Q&A with Mac DeMarco
The mellow crooner sat down with our editors to give us the scoop on the musical influences behind his latest—and most personal—album yet.
Wearing beat-up Vans, an old T-shirt, ripped jeans, and chain-smoking cigarettes, Mac DeMarco isn’t exactly the epitome of a rock star. The 27-year-old Vancouver native is as laid-back as the chords and riffs imbued in the music that launched his career as one of the most authentic acts in the industry.
Despite his casual joie de vivre, DeMarco is something of a workhorse when it comes to creativity. A multi-instrumentalist, DeMarco writes, records, and produces most of his songs, and even makes his own music videos, which he shares on his YouTube page. His latest album, This Old Dog, is one of his most personal yet, with lyrics that breezily touch on subjects like his relationship with his father and coming-of-age in a mid-twenties malaise. We sat down with DeMarco before he embarked on his international tour to get his take on his newfound celebrity.
Your latest album, This Old Dog, has been critically and commercially successful. Have you noticed the new level of fame you’ve achieved? How are you dealing with it?
I don’t feel like I’m really famous, or famous at all, but there’s, like, a weird sideways look you get from people and you’re like, “OK, why are you looking at me?” It’s just a human reaction, but, I think for some reason a lot of my fans are just like, “I’m gonna go and say ‘what’s up’ to him.”
And you make yourself really approachable. You even gave out your address in a track on your last album. How did that work out?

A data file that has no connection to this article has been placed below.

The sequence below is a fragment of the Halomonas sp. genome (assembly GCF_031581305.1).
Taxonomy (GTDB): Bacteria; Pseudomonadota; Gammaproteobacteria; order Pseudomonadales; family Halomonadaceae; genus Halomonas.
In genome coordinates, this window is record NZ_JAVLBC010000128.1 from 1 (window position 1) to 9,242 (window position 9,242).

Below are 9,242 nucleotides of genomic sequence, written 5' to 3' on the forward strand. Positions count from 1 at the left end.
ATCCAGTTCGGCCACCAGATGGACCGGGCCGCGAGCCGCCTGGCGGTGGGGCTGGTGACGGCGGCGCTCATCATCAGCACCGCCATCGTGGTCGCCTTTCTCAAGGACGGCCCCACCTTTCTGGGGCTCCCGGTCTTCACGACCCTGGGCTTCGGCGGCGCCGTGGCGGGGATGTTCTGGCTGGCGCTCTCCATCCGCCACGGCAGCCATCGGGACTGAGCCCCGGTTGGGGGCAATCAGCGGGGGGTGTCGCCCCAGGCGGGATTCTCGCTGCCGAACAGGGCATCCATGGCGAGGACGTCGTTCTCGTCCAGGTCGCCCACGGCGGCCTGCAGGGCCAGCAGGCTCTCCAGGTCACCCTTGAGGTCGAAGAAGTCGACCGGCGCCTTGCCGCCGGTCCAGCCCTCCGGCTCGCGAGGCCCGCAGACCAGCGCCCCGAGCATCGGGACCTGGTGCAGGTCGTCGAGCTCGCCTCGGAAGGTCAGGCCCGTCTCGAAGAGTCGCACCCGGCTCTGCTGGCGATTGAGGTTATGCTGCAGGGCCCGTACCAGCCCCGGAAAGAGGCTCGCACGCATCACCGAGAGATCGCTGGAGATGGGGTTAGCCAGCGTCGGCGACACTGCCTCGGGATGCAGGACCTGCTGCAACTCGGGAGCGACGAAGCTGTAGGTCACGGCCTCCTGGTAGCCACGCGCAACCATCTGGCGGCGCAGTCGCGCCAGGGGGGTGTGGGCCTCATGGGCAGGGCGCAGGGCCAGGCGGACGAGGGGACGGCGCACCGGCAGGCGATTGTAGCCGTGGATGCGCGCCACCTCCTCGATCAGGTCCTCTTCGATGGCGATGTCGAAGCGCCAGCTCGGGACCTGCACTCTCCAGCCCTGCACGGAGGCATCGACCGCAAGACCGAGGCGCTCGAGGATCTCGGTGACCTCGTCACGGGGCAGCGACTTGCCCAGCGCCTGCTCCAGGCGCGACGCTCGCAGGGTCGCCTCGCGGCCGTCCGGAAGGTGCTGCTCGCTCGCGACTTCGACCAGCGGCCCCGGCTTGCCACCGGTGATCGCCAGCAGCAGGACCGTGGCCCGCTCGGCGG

A lot of people were like, “what are you doing?” and “you’re gonna get robbed.” But it was fine. I lived pretty far out from New York City too, so if people were gonna come, they had to be really big fans to make the trip. I met a lot of cool people and a lot of really nervous people. It was interesting. And, I don’t know if I’d necessarily do it again, but I’m glad I did it.
Who are some of your musical influences? In the past you’ve mention Harry Nilsson, Neil Young, and John Lennon, but I also notice a little James Taylor as well, especially his songwriting.
I grew up on all those guys and it was a good base for me. I mean James, I missed when I was younger, so the last couple years I got a little more into his stuff. I think they kinda get passed off as not being great musicians or guitar players because they play acoustic, but James and Paul [Simon] are actually insane guitar players. In fact, a lot of their music is really intricate. A lot of the chord changes and harmonies are unbelievable. Nowadays, though, I pretty much just listen to weird ambient music or horror movie soundtracks.